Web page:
These Are The 20 Best Movies About Music
Since music plays such a crucial role in movies, why not make a movie about music? Whether it’s a comedy, fiction, or biopic, film is a great way to teach audiences about the music industry or particular musicians that people might not already know. From School of Rock to The Phantom of the Opera, these are some of the best movies that have ever been made about music.
Almost Famous Made Everyone Want To Be A Music Journalist
Released in 2,000, Almost Famous tells the story of a young music journalist. He finds himself writing forRolling Stone as he experiences life on tour with a rock band at way too young of an age. The film is semi-autobiographical, as director Cameron Crowe was just a teenager when he began writing for Rolling Stone as well.
Crowe’s experiences while touring with bands such as Led Zeppelin, The Eagles, Lynard Skynard, and more, provide the basis for the situations William Miller encounters, the fictional star of the film. Although the movie did terribly at the box office, it was nominated for four Academy Awards and has grown to become a cult classic.
Walk The Line Showed A New Side Of Johnny Cash
Walk the Line is a biographical film about the life of country music singer Johnny Cash. For the most part, the film is based on two autobiographies written by Cash – Man in Black: His Own Story and His Own Words and Cash: The Autobiography. Starring Joaquin Phoenix, the story follows the various stages of Cash’s life beginning at his early success in music and his romance with June Carter, along with his internal and familial struggles.
The film was previewed at the Telluride Film Festival in 2005 and went on to be nominated for five Academy Awards, including Best Actor and Best Actress by Reese Witherspoon. In total, the film made over $186 million worldwide.
8 Mile Helped Put Eminem On The Map
Released in 2002, 8 Mileis a musical drama starring Eminem as himself. Directed and written by Curtis Hanson, the film is loosely based on Eminem’s experience as a young white rapper and his struggles trying to make a name for himself in a genre where he is the clear minority.
The film gets its title from 8 Mile Road, the highway that separates predominantly African American Detroit and the white suburbs of Wayne County. Upon its release, the film was a success and even won Eminem the Academy Award for Best Original Song for “Lose Yourself,” arguably Eminem’s most popular track to date.
The Sound Of Music Taught Its Audience The Importance Of Music
Released in 1965, The Sound of Musicis an adaptation of a stage musical of the same name, both of which are based on the memoir, The Story of the Trapp Family Singersby Maria von Trapp. The film is about a young aspiring nun during World War II who finds herself in the care of a naval officer and widower’s seven children in Salzburg, Austria.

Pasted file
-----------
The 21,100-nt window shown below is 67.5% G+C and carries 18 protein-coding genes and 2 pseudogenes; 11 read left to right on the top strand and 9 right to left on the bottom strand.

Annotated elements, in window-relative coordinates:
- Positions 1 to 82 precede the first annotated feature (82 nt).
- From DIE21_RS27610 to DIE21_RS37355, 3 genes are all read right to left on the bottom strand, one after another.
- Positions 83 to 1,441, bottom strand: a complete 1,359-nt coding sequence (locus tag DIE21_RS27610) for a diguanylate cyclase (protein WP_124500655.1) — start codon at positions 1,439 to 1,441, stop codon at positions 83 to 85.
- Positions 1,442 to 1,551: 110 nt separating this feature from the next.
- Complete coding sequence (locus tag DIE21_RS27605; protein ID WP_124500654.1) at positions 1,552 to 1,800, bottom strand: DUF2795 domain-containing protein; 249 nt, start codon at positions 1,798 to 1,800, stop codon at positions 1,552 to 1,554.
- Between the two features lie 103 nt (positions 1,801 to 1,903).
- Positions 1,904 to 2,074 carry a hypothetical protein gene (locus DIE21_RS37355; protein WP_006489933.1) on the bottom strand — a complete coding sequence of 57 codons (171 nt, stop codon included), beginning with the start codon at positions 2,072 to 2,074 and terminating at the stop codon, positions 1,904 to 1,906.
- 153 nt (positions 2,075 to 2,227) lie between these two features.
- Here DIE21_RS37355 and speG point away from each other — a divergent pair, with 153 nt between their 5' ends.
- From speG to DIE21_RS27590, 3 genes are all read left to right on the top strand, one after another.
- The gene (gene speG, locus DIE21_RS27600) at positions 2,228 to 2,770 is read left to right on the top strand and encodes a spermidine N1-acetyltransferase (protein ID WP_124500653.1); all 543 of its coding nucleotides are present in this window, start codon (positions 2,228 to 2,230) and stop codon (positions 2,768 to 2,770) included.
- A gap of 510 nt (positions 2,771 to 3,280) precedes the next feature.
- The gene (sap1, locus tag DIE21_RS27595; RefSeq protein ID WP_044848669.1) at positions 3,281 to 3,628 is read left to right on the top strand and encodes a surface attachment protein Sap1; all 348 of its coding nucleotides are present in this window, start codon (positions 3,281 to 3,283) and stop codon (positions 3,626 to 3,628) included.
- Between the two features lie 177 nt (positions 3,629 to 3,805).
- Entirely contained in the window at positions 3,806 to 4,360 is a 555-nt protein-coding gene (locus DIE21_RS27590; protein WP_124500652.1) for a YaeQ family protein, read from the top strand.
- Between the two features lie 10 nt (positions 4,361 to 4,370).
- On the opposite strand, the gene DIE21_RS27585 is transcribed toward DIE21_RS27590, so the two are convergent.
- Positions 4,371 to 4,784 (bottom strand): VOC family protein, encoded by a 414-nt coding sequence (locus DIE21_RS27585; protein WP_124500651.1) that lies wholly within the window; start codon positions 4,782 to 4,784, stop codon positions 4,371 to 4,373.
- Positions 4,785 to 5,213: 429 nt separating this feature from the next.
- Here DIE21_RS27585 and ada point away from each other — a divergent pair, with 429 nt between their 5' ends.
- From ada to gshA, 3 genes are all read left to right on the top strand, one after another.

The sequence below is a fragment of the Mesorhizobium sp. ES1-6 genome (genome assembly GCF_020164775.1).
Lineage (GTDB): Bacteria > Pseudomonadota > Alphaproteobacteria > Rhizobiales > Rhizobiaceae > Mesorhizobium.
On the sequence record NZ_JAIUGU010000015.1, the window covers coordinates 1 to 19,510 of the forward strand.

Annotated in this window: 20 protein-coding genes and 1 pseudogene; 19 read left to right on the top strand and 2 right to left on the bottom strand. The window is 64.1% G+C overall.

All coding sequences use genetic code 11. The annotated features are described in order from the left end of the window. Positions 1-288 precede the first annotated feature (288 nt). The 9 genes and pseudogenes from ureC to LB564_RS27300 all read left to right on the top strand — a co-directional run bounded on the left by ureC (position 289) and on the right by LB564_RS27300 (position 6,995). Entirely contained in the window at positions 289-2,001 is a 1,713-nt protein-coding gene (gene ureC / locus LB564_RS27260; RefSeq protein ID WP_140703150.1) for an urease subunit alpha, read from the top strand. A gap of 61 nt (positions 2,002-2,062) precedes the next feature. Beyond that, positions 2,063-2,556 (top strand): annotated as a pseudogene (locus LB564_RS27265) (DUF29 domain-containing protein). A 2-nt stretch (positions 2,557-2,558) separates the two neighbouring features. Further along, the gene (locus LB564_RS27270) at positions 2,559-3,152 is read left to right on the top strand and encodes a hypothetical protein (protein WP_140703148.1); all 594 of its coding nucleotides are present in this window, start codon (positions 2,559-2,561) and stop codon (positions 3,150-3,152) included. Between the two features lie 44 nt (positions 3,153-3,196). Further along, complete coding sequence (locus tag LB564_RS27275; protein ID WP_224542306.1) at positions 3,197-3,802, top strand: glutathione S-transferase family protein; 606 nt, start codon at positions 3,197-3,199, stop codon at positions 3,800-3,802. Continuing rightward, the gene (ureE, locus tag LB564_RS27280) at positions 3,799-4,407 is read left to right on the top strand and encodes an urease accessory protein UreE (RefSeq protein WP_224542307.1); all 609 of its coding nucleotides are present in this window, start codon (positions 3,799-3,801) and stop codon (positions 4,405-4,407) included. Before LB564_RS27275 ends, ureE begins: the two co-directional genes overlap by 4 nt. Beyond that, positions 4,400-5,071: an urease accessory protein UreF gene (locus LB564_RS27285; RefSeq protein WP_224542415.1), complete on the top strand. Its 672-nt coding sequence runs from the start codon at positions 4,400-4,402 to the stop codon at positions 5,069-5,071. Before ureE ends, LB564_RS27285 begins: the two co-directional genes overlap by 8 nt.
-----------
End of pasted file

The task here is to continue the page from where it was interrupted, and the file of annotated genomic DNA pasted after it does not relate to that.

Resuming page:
She makes it her mission to teach them to love and appreciate music while also helping them deal with the struggles of war. The film won five Academy Awards including Best Picture and Best Director along with numerous other accolades. Today it is considered to be the fifty-fifth greatest American movie of all time and fourth greatest musical movie.
Footloose Reminded Us Of The Importance Of Dancing
Starring Kevin Bacon, Footloose is a 1984 musical drama directed by Herbert Ross. The film follows the story of city boy Ren McCormack who moves from Chicago to a small Midwestern town. To his disbelief, he learns that rock and roll music and dancing has been outlawed by the older residents and enforced by the religious authorities.
Determined to change the views of the town, Ren makes it his mission to show the community the benefits of listening to music and dancing, particularly for young people. The film is loosely based on a similar situation that occurred in the small town of Elmore City, Oklahoma.
The Phantom Of The Opera Helped Modernize The Musical
The Phantom of the Opera in a 2004 film adaptation of Andrew Lloyd Weber’s 1986 musical of the same name, which in turn is based on the French novel by Gaston Leroux. The film stars Gerard Butler, Emmy Rossum, and Patrick Wilson, and was produced and co-written by Lloyd Webber himself.
The film follows the story of a young female theater performer in the early 1900s caught in a dangerous love triangle between a respectable theater patron and a masked antihero living in the catacombs of the theater. The film grossed $154.6 million worldwide and was held in high regard by audiences although received mixed reviews by film critics for issues with writing and directing.
The Doors Made Jim Morrison Even More Compelling